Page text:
Dr. Preeti Malani:

Yeah, it's interesting. We think of COVID as a respiratory illness, but it also has a profound effect on the blood vessels. We're still learning, a couple years into this.

Dr. Nicole Bhave:

That's absolutely right. And as I'm sure many of you know, there's this phenomenon of long hauler syndrome or post-acute sequelae of COVID-19, that we're now calling PASC, and one of the features of that syndrome for some people is low blood pressure and fast heart rate. With it can be associated with dizziness and heart racing sensation. We're really still learning about the best ways to treat these symptoms, but some of the strategies include drinking large amounts of fluids, eating more salt and engaging in seated forms of exercise like rowing or using a recumbent bicycle.

Dr. Preeti Malani:

So this is a common question. What do you tell people if they ask if they should be monitoring their blood pressure at home?

Dr. Nicole Bhave:

I recommend home blood pressure monitors for most of my patients with the diagnosis of high blood pressure. And for some patients with a history of heart disease or diabetes, since good blood pressure control is an important means of preventing heart attack and stroke in those conditions. Especially for my patients who only come to the office once or twice a year, a home monitor is a great way to help us understand whether their blood pressure is consistently controlled over time. The monitor should be checked in your doctor's office to ensure that it's accurate. And when you check your blood pressure at home, you should follow a certain technique. Before you take your pressure, as I mentioned earlier, you want to make sure that you're completely relaxed for about five minutes, with your feet flat on the floor. Your arm should be at about the level of your heart and completely relaxed. You should ideally take two or three readings, separated by a minute, and your true resting blood pressure is the average of those readings.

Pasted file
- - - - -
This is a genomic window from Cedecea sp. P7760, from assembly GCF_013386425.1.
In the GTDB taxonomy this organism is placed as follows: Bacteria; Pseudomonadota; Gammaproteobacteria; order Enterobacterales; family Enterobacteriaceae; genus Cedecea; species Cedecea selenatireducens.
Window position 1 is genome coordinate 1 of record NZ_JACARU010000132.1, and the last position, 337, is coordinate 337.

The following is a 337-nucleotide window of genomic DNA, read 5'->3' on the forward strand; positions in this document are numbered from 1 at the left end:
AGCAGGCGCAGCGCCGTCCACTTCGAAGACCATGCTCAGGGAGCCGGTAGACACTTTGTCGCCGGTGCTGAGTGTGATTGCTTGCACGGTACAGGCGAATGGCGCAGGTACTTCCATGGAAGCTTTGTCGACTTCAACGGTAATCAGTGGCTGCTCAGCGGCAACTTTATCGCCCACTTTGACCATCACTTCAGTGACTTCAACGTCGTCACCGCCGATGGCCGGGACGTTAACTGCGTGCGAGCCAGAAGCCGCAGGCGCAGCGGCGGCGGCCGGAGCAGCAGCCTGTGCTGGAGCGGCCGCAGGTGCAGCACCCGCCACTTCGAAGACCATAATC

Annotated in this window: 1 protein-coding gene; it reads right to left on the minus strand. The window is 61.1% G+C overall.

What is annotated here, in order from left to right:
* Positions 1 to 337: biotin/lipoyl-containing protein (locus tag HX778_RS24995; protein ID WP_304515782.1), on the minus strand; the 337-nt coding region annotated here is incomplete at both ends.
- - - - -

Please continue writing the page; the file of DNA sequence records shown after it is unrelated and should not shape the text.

Dr. Preeti Malani:

Yeah, I'm sure that people come to you with all types of spreadsheets and readings, and probably are sharing some of those readings with you between visits. So it can be, as you note, a very useful tool to really get a sense of how much medication is needed to get to that goal blood pressure.

Dr. Nicole Bhave:

Absolutely. And when I make medication changes, I often have patients track their blood pressure at home for a week or two, and send us their readings over our patient portal so that we can review and ensure that everything is looking good.

Dr. Preeti Malani:

Well, Dr. Nicole Bhave, we're so grateful for your time with us today. This was really helpful.

Dr. Nicole Bhave:

Thank you so much for having me, it's my pleasure.

Dr. Preeti Malani:

Thank you for listening to this week's episode of Michigan Answers. If you enjoyed today's episode, please subscribe wherever you get your podcasts. This season, we're unpacking some of the most searched for health topics on the internet. And if you're interested in learning more about how Michigan Medicine is improving lives and advancing health, you can visit us at michigananswers.com. See you next week.